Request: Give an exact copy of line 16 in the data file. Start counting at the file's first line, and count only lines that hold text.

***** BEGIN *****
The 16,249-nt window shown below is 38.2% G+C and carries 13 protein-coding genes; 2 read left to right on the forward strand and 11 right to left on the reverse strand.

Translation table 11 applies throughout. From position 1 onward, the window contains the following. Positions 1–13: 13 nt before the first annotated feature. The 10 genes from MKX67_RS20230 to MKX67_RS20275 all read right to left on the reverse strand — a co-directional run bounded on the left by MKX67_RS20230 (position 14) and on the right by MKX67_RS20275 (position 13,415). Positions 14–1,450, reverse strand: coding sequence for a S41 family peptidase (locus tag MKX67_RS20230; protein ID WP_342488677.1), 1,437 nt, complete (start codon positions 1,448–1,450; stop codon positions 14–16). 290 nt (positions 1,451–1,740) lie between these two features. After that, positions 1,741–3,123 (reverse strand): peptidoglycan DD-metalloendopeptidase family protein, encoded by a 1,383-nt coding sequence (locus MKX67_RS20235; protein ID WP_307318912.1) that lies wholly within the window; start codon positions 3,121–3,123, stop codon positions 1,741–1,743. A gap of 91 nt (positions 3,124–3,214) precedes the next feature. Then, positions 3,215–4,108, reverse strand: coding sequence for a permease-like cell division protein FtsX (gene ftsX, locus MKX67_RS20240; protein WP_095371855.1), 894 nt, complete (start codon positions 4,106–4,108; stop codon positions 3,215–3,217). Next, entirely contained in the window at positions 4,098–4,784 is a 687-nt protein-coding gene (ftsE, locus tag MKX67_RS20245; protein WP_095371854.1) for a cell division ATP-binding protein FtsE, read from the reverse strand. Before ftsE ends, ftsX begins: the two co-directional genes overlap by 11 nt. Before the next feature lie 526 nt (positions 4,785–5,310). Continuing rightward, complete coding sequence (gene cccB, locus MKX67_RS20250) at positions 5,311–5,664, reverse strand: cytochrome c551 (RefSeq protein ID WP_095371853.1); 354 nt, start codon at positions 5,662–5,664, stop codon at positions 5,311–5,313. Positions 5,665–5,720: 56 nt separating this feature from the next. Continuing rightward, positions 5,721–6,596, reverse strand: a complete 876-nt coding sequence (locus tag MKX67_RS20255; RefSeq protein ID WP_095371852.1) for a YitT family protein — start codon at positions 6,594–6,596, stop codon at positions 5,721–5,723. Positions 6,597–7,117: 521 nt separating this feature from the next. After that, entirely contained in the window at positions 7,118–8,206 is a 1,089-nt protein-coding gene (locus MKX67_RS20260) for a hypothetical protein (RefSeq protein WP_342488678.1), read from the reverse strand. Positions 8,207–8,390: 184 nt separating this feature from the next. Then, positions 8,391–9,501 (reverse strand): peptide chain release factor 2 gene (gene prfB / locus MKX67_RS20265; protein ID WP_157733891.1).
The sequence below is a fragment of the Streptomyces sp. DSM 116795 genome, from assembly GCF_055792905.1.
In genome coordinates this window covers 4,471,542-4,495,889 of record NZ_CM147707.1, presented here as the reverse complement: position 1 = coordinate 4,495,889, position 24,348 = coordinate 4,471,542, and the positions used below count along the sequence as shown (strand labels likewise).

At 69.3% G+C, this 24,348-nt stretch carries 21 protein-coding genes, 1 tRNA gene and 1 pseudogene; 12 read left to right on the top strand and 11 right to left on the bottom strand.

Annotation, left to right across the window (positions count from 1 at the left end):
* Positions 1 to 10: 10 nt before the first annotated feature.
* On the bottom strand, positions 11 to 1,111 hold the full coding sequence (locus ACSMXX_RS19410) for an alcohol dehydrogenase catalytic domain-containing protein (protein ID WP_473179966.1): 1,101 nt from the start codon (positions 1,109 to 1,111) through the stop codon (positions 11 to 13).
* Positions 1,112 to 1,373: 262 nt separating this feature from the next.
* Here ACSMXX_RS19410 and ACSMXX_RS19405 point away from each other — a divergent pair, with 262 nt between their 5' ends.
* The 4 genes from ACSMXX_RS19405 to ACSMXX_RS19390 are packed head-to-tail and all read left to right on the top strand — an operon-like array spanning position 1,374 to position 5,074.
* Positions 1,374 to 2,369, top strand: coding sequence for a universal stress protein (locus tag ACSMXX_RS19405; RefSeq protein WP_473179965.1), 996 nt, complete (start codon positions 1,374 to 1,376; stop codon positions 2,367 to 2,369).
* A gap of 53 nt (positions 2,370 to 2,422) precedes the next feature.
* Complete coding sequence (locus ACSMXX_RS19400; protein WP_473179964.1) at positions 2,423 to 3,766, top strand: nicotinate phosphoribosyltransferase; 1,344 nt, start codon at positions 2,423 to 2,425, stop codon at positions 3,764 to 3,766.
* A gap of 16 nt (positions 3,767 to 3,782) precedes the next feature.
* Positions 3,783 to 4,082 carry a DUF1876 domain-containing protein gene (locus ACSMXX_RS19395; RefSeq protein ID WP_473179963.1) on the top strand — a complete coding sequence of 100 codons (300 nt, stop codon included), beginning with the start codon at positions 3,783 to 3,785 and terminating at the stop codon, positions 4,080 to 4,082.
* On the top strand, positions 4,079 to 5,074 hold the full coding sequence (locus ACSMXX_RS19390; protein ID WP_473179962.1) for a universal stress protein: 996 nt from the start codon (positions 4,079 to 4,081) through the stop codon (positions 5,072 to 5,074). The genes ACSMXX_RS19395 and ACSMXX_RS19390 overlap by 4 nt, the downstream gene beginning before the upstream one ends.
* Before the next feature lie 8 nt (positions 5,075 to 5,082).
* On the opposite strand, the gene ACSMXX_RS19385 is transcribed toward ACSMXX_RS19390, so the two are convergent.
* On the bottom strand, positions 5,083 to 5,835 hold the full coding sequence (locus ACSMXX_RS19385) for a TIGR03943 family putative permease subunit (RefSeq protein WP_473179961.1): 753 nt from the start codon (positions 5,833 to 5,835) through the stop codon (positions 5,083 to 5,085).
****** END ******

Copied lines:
* Positions 3,783 to 4,082 carry a DUF1876 domain-containing protein gene (locus ACSMXX_RS19395; RefSeq protein ID WP_473179963.1) on the top strand — a complete coding sequence of 100 codons (300 nt, stop codon included), beginning with the start codon at positions 3,783 to 3,785 and terminating at the stop codon, positions 4,080 to 4,082.